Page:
Tim Westwood

As the Commonwealth Games were in full swing Westwood was heading up the M1 to Manchester Central to blow up some classic hip hop joints. Throwing in a few classic UK tracks like Roots Manuva and Blak Twang he's representing the UK - a snapshot of which is displayed on "UK Hip Hop: Volume 1". We got on the blower to wax lyrical about UK Hip Hop, his views on UK Garage and to find out what choice cuts he's blowin up over the airwaves.

Q: You're playing Manchester tonight. Commonwealth Party - bringing hip-hop to the streets. What sort of set can we expect?
A: I think it should be a hot party - that's what it means to me, baby!!! I'm looking forward to tearing it down out there. Bringing the hip hop up to the streets - I'm doing my thing, baby, I feel good about it!!! You're going to hear some classic UK joints like Roots Manuva and Blak Twang - you'll hear those joints - and then you're going to hear classic hip hop!!!

Last time I was up in Manchester some kat came up and gave me his CD and I really liked it for the life of me I can't remember his name, man. (Ed: Moss-sidaz) - Yeah, it was the Moss-sidaz. It was when I did the Radio 1 Big Sunday - a guy out of the Moss-sidaz and I thought it was heavy!!!

Q: You've been into hip hop all your life, man. Do you think it's just getting better and better or is there a period you look back to as the glory years?
A: Been there for the whole journey. People talk about 88 as being the golden era of Big Daddy Kane and EMPD, but I think it just keeps getting better and better, man. It just keeps re-inventing itself and getting hotter.

Q: You were growing up, you weren't from the streets, you had to really search round for those classic joints. Now in 2002 we have the 1Xtra station about to launch. Shows how important Urban music is now?
A: If you've got a digital radio that will be great for you. Hip hops dominating the world. In 2002 it's all about hip hop.

Q: You have put the UK Hip hop album "UK Hip Hop: Volume 1" . Why's it taken so long for someone to represent the UK?
A: I think a lot of people have represented it and I just wanted to go out there and make my contribution. It's a real struggle out there for UK hip hop and it's still got a way to go. I was really grateful for the opportunity to be able to do this album and make a contribution where people could understand what's going on out there. There's a lot of talent that isn't being recognized, yer know what I mean, and that's what I wanted to do.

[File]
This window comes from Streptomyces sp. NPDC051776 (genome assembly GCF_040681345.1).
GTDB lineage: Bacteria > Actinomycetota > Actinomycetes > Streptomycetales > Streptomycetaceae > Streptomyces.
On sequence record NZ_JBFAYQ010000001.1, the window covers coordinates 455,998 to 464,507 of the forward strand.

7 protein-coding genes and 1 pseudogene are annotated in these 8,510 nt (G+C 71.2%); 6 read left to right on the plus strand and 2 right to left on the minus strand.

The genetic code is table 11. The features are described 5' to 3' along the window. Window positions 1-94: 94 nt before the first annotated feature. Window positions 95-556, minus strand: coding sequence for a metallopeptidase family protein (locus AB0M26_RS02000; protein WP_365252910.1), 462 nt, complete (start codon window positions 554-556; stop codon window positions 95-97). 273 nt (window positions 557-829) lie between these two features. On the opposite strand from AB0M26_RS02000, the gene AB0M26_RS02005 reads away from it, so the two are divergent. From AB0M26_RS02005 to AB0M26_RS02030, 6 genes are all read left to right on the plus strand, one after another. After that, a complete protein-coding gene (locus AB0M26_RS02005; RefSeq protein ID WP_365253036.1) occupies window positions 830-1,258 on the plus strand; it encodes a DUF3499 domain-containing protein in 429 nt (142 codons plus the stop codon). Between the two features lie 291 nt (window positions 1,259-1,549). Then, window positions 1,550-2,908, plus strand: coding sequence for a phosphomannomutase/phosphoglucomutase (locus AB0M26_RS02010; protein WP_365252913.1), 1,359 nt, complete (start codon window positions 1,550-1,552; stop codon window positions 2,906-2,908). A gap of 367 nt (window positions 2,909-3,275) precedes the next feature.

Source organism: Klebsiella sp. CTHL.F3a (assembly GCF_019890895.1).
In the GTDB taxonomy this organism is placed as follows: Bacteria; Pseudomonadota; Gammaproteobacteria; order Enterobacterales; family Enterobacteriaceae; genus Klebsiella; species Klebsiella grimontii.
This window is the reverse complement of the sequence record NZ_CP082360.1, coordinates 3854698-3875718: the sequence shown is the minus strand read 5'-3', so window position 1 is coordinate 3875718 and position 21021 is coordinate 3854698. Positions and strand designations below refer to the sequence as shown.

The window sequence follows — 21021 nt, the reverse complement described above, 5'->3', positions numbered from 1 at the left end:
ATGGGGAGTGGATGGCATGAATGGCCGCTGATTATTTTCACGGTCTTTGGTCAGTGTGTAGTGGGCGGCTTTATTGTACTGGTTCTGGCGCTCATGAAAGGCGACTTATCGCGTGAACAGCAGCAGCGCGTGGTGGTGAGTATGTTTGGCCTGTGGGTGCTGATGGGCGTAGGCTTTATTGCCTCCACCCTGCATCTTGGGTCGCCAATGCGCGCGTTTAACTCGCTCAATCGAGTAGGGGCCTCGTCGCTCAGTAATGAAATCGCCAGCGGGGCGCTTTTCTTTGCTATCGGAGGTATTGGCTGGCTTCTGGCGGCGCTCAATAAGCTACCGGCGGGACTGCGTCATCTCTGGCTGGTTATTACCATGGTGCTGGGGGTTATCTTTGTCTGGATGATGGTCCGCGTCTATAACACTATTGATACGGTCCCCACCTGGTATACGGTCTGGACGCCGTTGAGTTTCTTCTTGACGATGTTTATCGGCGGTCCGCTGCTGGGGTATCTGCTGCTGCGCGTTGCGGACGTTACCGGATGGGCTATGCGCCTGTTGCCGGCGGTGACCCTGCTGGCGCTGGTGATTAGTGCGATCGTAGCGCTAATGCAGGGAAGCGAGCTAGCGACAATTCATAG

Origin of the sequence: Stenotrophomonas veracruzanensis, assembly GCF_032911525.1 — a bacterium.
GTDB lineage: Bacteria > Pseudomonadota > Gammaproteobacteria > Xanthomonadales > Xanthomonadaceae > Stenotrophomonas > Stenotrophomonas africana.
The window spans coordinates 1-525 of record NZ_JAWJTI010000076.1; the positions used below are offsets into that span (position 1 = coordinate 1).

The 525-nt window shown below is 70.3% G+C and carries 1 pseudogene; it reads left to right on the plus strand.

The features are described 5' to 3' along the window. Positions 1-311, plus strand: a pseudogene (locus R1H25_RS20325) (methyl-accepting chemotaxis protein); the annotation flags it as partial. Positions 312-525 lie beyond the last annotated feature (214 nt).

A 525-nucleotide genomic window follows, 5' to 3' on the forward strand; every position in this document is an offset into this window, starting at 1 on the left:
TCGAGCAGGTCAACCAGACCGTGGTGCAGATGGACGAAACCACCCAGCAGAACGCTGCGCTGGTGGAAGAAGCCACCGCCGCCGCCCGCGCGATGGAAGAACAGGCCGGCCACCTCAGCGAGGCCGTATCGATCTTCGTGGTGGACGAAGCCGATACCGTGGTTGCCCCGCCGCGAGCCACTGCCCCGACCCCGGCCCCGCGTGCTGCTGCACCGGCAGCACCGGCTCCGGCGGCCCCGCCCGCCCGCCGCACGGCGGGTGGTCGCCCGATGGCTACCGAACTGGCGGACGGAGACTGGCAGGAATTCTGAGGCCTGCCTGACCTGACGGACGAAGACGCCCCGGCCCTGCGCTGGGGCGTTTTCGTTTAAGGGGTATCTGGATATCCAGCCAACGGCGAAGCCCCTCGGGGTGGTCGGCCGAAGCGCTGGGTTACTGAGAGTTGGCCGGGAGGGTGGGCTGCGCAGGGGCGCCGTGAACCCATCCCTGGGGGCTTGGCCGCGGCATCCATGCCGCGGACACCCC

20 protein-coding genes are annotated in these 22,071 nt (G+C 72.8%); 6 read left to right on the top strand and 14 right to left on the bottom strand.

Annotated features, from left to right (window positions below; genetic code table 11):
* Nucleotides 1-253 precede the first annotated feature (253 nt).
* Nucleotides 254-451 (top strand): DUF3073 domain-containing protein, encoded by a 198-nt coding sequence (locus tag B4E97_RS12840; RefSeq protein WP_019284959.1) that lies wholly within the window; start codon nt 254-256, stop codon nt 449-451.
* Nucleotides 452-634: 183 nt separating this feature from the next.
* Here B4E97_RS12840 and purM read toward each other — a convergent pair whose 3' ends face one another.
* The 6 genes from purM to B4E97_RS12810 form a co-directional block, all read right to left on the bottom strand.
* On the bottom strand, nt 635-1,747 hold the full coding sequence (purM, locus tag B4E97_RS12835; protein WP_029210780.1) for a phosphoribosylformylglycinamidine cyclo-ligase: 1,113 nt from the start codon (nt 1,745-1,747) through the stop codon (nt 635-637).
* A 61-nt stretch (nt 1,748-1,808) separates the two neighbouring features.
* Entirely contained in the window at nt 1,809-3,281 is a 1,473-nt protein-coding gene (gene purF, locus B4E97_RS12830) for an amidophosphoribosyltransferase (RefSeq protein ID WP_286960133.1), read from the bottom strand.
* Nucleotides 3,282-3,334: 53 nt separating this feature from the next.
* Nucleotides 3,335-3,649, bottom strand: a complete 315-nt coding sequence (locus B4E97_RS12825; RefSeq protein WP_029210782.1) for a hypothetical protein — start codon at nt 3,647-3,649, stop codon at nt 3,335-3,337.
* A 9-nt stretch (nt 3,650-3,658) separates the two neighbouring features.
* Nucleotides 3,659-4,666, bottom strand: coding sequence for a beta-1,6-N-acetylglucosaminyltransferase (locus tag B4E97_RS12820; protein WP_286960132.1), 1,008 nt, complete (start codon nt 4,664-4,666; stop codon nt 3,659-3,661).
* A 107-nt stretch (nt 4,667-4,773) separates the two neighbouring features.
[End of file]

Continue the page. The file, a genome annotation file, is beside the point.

What you've got to understand is it's a snapshot of what's happening in UK hip hop in 2002. It's not the whole story - it's just a snapshot or part of the story. Grimy Street Kats rhyming on there, people like Strictly Business or Kosheeno. Lyrical people like Funky DL. People living the street life like 57th Dynasty. And then you've got lyrical intent thinking mans hip hop. So it's a nice cross section Vol 1. Just the 1st thing were doing, so it's going out strong.

Q: Why do you think that UK hip-hop can't cross over in the same way it does with the US scene?
A: I think American rap is so big - it's a lot to compete with. A kid that goes into HMV is competing with Jayzee and Ja Rule. Some of the best producers, best lyricists and best artists in the world and they've got the big video and record promotions budget behind them - it's hard for them to compete, yer know what I mean. UK record companies don't really invest in there local talent neither, yer know.

I think you've gotta talk about your own issues though, man. We can't just go out there copying what's happening in the States. The major record companies in the states dominate what comes out so your right when you say that UK hip hop is more individual.

Q: What do you think of the MC-ing side of the Garage Scene? I.e. So Solid, Pay As You Go
A: I really love what they do. I'm not part of the garage scene myself, but I really think that garage is the UK version of hip hop. The MC-ing side of the garage scene should be seen as the UK version of rap.

Q: A few weeks ago we did the New Wave Of New Angry issue. Punk Anarchic spirit but not necessary just guitar bands. So I guess from a hip hop perspective were talking about Public Enemy, Dead Prez etc. Where is the political voice in hip-hop nowadays?
A: I don't think it works out no more. It's not what people want no more and I think it's reflected in the sales of these groups. I think Dead Prez got caught up in the bullshit of their label shutting down, but hopefully we'll see a second album from those guys soon!!!

Q: Finally, what you listening to at the moment?
A: Noreaga. Styles P. Trick Daddy. I like a lot of the danced out stuff like Archie. LL's come with a hot single as well so he's definitely back.


"UK Hip Hop: Volume 1" is out now. For more info:

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